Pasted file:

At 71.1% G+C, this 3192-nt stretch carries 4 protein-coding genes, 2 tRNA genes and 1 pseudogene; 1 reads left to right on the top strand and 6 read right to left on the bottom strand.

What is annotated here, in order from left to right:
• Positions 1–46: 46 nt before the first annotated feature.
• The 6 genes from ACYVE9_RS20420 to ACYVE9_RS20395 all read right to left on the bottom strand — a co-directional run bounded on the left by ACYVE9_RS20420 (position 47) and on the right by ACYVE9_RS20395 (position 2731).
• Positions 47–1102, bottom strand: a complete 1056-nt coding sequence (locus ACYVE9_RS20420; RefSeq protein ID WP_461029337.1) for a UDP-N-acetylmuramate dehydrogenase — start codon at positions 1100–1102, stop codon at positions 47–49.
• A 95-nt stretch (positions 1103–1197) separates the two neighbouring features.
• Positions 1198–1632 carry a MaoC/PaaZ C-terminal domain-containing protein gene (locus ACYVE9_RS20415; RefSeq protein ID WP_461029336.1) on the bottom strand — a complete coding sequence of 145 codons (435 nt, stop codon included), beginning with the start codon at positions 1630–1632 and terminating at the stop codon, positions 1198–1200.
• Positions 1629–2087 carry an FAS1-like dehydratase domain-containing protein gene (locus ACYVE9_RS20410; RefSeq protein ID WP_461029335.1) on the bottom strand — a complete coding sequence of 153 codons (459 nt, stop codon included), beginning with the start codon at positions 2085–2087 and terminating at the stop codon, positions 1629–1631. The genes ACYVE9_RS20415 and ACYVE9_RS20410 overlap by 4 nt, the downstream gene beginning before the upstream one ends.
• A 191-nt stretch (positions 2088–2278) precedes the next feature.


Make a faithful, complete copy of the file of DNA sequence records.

At 71.1% G+C, this 3192-nt stretch carries 4 protein-coding genes, 2 tRNA genes and 1 pseudogene; 1 reads left to right on the top strand and 6 read right to left on the bottom strand.

What is annotated here, in order from left to right:
• Positions 1–46: 46 nt before the first annotated feature.
• The 6 genes from ACYVE9_RS20420 to ACYVE9_RS20395 all read right to left on the bottom strand — a co-directional run bounded on the left by ACYVE9_RS20420 (position 47) and on the right by ACYVE9_RS20395 (position 2731).
• Positions 47–1102, bottom strand: a complete 1056-nt coding sequence (locus ACYVE9_RS20420; RefSeq protein ID WP_461029337.1) for a UDP-N-acetylmuramate dehydrogenase — start codon at positions 1100–1102, stop codon at positions 47–49.
• A 95-nt stretch (positions 1103–1197) separates the two neighbouring features.
• Positions 1198–1632 carry a MaoC/PaaZ C-terminal domain-containing protein gene (locus ACYVE9_RS20415; RefSeq protein ID WP_461029336.1) on the bottom strand — a complete coding sequence of 145 codons (435 nt, stop codon included), beginning with the start codon at positions 1630–1632 and terminating at the stop codon, positions 1198–1200.
• Positions 1629–2087 carry an FAS1-like dehydratase domain-containing protein gene (locus ACYVE9_RS20410; RefSeq protein ID WP_461029335.1) on the bottom strand — a complete coding sequence of 153 codons (459 nt, stop codon included), beginning with the start codon at positions 2085–2087 and terminating at the stop codon, positions 1629–1631. The genes ACYVE9_RS20415 and ACYVE9_RS20410 overlap by 4 nt, the downstream gene beginning before the upstream one ends.
• A 191-nt stretch (positions 2088–2278) precedes the next feature.